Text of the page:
True Tragedy is Banal

Here’s a crime blurb from WGCL that’s just a few paragraphs but that has an entire novel’s worth of tragedy and human frailty condensed into it. Let’s take it apart, a few paragraphs at a time:

COLLEGE PARK, GA (CBS46) –

Rochelle Jones said she can’t believe her neighbor, Robert Moore, is gone.

“He was a good person, an innocent person is gone,” said Jones Friday.

The 52-year-old husband and father of four was killed around midnight, when a bullet flew through the wall of his apartment and hit him in the head. The apartment is at a complex on the 2600 block of Roosevelt Highway.

College Park is a crime-ridden inner-ring suburb of Atlanta. Robert Moore was minding his own business in his own apartment, when something that crime novels and shows don’t usually address happened. Most people, because of crime shows, video games and basic ignorance, seem to think that a bullet disappears if it misses its intended target or something immediately beside or behind it. But of course bullets are ballistic, and travel very fast, more than fast enough to penetrate walls, car doors, etc. You think you’re safe in your apartment, but cheap apartments on Roosevelt Highway are made of plasterboard and not much else. Mr. Moore likely died before he even heard the sound of the gunshot. Even in a brick house, the bullet can come through a window. A significant number of people are hurt or killed every year by bullets fired by fools who think that once they fire a gun in the air in celebration, the bullet just disappears.

So we have four kids whose father is gone and a widowed wife who now has to figure out how to provide for them. This is enough drama for one novel, but there’s more:

Jones said she could hear the gunshots near her window.

“I ducked on the floor, told my family to get on the floor,” said Jones.

The trigger? Police said an argument started around 9 p.m. Thursday, when a group of three people playing basketball began to sit and lean on a car.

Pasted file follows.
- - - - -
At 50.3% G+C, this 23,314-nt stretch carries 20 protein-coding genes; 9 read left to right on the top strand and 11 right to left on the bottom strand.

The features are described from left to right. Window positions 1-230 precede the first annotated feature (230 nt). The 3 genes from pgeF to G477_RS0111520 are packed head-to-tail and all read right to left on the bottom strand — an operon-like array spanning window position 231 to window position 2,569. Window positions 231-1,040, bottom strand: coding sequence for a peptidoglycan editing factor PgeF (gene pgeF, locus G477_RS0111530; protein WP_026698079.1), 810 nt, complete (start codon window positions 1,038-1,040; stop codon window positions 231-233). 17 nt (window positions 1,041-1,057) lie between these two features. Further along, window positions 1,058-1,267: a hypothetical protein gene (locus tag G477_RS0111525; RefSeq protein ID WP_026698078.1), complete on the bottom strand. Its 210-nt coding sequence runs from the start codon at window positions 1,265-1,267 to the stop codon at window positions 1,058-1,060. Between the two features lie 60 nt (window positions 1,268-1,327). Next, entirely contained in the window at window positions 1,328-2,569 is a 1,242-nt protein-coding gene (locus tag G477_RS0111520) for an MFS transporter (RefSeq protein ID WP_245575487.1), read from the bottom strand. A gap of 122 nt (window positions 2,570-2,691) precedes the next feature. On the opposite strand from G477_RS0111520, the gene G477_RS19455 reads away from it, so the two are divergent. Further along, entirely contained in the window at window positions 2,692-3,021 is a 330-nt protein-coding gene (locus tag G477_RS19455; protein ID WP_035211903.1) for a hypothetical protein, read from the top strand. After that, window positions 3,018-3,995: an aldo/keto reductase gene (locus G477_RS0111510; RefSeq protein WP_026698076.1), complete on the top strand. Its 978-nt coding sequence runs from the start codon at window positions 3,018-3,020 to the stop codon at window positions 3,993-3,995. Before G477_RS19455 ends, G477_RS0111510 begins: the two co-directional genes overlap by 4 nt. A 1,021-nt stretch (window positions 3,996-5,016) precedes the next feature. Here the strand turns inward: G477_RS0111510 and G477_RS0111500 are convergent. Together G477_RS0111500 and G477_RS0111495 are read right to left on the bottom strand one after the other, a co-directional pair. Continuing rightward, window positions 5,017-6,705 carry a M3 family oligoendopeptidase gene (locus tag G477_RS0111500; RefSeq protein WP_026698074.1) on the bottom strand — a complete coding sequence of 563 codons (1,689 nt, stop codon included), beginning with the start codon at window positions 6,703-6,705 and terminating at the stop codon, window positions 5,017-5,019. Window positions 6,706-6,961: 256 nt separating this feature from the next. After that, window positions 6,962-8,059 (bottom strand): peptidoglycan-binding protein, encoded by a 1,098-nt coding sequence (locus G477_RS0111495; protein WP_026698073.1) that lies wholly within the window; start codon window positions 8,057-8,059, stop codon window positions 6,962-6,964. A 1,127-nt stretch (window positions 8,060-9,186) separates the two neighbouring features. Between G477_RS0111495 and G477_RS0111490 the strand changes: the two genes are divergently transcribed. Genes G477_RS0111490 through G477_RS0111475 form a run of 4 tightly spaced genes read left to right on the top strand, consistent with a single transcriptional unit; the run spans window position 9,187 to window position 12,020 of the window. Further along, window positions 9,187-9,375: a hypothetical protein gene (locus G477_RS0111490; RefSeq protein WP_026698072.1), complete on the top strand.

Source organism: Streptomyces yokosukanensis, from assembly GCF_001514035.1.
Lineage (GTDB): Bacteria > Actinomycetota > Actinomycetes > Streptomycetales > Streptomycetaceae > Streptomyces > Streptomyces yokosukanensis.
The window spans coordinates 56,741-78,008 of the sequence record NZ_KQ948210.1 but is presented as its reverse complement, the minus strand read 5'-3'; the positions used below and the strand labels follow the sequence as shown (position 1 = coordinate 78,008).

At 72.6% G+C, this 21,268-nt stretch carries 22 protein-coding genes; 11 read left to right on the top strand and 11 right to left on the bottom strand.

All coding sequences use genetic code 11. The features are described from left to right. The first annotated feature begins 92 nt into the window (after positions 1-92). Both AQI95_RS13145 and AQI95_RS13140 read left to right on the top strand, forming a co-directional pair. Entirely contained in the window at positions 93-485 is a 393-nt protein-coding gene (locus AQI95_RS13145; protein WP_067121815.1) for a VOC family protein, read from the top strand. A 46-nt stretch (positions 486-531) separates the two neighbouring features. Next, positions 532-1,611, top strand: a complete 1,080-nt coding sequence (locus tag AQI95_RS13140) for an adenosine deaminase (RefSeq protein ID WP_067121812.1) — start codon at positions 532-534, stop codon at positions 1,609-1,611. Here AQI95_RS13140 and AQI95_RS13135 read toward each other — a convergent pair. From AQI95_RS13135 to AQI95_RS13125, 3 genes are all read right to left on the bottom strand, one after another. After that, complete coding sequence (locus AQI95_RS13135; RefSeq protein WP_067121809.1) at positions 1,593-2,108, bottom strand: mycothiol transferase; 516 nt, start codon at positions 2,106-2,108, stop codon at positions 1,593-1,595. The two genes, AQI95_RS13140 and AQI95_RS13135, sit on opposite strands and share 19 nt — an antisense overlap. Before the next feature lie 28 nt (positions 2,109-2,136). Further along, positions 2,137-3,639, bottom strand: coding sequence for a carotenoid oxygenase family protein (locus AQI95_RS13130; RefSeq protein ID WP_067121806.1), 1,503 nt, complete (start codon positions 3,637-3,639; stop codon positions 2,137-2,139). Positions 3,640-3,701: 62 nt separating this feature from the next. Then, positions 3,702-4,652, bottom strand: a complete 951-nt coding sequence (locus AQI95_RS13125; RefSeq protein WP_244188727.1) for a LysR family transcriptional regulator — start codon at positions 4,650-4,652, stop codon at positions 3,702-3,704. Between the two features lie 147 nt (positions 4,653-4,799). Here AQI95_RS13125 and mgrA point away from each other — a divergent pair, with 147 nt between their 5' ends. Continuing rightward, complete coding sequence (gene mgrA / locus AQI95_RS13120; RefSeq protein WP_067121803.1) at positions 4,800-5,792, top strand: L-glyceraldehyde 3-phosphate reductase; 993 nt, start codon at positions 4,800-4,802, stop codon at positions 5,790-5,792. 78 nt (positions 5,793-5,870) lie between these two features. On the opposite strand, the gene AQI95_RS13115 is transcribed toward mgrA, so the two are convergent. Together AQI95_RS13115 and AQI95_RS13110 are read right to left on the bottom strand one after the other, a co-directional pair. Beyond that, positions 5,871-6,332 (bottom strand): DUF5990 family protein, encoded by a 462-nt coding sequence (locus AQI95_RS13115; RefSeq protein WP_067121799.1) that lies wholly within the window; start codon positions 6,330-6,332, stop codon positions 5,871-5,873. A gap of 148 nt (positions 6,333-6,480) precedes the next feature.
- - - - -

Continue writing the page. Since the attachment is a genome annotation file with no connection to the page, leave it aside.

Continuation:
Officers said the owner of that car confronted the group and then left to run an errand. They said when he came back, the men hadn’t moved, that’s when things escalated. Moments later, shots were fired.

Only Moore was hit.

Sounds like Ms. Jones has way more experience with gunshots in the vicinity than she’d really like. Now look at the idiotic argument that killed poor Mr. Moore. It’s a special kind of violent loser who becomes upset enough to make an issue out of someone else leaning on their car. In this otherwise tightly-written piece, it’s hard to tease out that the owner of the car didn’t drive the car when they went on the errand. And of course, the kind of people who engage in this kind of behavior shoot about as accurately as stormtroopers, so whereas one of them dying might have been tragic to their families, the innocent Mr. Moore was the only casualty here, which makes the tragedy much worse precisely because it’s so banal.

But here’s where it gets so much worse:

Moore was only living in the apartment temporarily after a fire destroyed his family’s home in late April.

“He used to come and give me stuff every day, him and his wife. They said when they first moved out, they said, ‘I can see you’re a very good person,'” said Jones.

We have no backstory for the fire, but really, we don’t need one. Their home is gone, they have to live in the kind of apartments full of idiots who pull out guns when people sit on cars, and maybe because they come from a better place, they don’t have Ms. Jones’ reflexes when it comes to gunfire. Writing stories about deliberate murder can be difficult, because you have to get into the mind of someone who would deliberately kill someone else; but this? This is real human tragedy. Let’s all think good thoughts about the Moore family and hope that they survive the tragic and completely preventable death of their father.

College Park police told CBS46 an arrest has been made. Felerix Cofer, 44, the owner of the car, was charged with illegal possession of a firearm.

I didn’t even know it was possible to illegally possess a firearm in Georgia, where now we’re about to allow college kids to conceal-carry on campus. Let’s hope they eventually trace the bullet to Cofer’s gun and charge him with second-degree murder, which this is; but the level of human tragedy in this story would almost certainly imply that one of the other people fired the fatal bullet, and has since disposed of that gun. And it’s not as if this would bring Mr. Moore back, or as if any of these people have the money to settle a lawsuit.

 

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